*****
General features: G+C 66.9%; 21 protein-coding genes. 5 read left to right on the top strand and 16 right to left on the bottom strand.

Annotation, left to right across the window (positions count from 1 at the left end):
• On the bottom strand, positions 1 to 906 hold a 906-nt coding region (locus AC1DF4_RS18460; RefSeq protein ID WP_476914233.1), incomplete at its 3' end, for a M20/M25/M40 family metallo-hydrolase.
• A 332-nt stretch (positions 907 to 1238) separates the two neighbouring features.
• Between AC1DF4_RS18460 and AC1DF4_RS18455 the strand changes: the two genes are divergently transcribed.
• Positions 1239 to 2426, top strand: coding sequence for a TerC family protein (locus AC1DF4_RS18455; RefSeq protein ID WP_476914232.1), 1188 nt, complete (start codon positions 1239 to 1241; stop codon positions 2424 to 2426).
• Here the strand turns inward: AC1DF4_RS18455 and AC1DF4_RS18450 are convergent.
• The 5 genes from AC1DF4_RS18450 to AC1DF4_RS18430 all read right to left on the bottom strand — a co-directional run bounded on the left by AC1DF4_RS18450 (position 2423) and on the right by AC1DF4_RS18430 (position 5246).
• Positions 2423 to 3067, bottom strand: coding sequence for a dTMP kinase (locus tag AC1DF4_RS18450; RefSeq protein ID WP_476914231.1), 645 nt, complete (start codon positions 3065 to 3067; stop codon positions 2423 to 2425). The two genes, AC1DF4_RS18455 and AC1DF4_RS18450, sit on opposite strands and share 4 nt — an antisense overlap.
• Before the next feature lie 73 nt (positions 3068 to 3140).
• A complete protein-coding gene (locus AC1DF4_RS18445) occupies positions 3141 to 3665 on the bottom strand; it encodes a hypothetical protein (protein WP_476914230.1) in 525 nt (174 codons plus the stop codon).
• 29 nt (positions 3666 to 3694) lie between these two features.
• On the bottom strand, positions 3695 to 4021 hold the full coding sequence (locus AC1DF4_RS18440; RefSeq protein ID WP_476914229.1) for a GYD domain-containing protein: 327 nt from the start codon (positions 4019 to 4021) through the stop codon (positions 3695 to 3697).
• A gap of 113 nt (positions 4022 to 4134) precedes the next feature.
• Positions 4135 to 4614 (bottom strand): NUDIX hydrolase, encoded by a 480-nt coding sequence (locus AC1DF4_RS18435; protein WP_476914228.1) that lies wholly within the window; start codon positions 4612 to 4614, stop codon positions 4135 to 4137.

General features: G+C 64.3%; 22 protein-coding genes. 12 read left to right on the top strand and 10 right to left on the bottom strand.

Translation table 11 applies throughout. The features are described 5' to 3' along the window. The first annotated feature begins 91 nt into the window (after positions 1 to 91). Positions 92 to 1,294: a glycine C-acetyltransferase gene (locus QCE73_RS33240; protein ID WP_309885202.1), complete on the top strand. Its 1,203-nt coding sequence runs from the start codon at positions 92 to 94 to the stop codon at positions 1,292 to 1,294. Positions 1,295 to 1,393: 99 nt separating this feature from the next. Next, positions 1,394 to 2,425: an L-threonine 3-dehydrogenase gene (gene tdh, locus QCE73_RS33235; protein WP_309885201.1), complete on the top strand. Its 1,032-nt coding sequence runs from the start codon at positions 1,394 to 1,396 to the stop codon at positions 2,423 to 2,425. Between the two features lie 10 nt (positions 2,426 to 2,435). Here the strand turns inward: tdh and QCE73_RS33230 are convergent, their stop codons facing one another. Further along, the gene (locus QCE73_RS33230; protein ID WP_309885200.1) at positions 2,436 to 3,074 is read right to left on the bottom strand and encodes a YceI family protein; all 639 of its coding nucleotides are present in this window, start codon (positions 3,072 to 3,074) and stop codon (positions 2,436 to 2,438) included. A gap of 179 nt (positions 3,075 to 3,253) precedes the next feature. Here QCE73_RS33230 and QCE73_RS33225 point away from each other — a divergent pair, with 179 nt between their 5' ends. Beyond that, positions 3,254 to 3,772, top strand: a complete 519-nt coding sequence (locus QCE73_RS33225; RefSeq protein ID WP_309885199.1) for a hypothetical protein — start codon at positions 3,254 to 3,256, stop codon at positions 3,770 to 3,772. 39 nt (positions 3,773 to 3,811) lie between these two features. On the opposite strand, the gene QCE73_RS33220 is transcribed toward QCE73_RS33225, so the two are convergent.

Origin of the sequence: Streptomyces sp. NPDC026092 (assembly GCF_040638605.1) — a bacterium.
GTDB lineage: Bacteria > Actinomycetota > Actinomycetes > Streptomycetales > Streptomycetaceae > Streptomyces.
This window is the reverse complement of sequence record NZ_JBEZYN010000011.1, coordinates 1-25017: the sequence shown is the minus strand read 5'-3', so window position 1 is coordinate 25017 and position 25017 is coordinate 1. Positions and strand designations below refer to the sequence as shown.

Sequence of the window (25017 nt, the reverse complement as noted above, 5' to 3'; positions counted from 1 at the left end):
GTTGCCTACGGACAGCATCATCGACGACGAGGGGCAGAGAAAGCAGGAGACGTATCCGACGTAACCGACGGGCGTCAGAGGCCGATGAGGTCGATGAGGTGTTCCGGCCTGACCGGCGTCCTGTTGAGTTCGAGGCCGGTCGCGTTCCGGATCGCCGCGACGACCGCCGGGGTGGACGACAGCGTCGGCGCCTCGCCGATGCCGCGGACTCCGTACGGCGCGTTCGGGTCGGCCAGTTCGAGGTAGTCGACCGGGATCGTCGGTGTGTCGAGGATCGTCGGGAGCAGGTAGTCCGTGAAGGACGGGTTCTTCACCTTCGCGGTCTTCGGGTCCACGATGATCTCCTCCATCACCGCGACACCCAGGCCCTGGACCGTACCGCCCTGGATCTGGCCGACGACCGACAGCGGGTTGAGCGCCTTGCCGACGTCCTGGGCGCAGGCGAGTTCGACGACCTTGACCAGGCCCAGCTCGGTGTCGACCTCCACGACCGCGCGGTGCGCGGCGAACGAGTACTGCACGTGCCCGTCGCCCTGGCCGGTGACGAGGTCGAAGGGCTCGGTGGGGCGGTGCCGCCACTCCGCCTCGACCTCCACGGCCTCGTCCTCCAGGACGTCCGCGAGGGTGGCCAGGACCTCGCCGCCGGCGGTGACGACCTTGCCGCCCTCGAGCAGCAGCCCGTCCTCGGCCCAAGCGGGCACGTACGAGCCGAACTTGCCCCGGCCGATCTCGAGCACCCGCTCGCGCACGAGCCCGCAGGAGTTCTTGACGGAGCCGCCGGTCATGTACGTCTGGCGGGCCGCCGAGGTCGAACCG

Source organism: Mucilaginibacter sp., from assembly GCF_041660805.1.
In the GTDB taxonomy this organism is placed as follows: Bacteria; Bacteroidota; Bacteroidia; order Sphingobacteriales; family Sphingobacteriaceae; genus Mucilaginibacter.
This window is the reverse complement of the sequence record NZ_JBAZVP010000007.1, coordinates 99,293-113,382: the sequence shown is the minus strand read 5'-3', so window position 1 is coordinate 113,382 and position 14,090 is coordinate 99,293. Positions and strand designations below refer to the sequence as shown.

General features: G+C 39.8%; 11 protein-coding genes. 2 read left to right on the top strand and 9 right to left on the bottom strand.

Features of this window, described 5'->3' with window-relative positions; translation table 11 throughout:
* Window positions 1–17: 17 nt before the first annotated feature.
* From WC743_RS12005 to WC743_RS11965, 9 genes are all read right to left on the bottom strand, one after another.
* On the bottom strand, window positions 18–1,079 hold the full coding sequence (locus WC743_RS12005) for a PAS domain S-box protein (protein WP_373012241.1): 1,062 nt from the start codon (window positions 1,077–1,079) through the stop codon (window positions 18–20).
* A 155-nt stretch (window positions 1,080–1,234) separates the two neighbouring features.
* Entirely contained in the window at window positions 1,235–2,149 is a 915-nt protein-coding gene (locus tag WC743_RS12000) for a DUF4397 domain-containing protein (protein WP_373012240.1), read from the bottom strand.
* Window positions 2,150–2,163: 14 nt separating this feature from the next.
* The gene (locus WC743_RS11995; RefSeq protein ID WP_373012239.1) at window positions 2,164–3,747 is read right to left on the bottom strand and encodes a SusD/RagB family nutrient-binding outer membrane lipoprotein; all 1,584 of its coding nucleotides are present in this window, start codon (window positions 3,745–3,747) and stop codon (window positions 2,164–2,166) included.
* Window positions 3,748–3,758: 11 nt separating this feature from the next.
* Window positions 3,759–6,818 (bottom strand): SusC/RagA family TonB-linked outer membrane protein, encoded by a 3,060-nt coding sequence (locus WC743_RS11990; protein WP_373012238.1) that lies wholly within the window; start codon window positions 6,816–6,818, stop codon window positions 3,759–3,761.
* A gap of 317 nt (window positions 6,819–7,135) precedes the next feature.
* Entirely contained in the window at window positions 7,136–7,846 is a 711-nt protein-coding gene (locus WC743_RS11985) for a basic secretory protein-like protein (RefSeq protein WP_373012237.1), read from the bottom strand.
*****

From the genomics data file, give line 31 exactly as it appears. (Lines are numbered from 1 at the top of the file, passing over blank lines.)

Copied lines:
* A 155-nt stretch (window positions 1,080–1,234) separates the two neighbouring features.